Because organizations failed to patch the vulnerability when it was disclosed, threat actors had a field day. After the news broke about how easy it was to exploit Log4j2, threat actors made swift moves. Log4Shell resulted in massive world-wide scanning with the payloads running from miners, Unix DDoS malware, and framework stagers pushed to compromised hosts.
This kind of mass scanning was expected because as with any exploit, attackers with motives will exploit anything they can in order to receive what they want (money, credentials, sensitive data, etc.). However, since December 2021, the issues surrounding Log4Shell still persist and there is no sign of them disappearing. Now, in 2022, Log4j is still being exploited, this time, by AvosLocker. The ransomware gang has been observed scanning multiple endpoints for the Log4j vulnerability using NmapNSE script.
Ransomware trends are on the rise and there are three in particular that everyone needs to keep an eye on:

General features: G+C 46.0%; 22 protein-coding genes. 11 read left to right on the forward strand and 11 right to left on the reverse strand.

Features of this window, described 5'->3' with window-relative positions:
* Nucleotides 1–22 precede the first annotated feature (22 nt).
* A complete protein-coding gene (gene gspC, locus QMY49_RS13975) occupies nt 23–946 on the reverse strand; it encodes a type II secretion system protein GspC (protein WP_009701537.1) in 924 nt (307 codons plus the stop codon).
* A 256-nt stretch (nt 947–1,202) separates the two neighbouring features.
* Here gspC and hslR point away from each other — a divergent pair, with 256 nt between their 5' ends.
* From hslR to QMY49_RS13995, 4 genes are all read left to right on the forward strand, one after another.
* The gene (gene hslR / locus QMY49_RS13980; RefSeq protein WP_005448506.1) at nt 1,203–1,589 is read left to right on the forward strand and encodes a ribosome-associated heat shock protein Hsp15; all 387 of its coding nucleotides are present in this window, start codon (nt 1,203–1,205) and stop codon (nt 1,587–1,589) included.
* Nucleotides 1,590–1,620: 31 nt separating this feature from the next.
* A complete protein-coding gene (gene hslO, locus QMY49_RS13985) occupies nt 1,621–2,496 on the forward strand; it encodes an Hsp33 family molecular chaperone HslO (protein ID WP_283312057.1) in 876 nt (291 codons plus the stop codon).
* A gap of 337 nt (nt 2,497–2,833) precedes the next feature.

Ransomware and big business may have more in common than one might think. Ransomware operations are starting to behave more like businesses than criminals. In 2022, ransomware gangs are renting out office space, hiring graphic designers to beautify their web presence, and they are even providing prompt customer service to their victims and/or clients. From the outside looking in, these ransomware gangs look a lot like tech companies and operate as if they are Fortune 500 companies. They have investments in development, and they market their products and services just like any other company would.
Ransomware gangs like Conti can sometimes appear to be more disciplined than a lot of legitimate tech companies. They have an agile development framework that is often seen in Silicon Valley – go offline to develop, come back online to test, then retreat to work out the kinks and flaws. Some might say that ransomware is experiencing its own tech bubble with groups setting themselves apart from competitors by pulling bigger hauls, being hyper organized, and sometimes corporatizing their operations.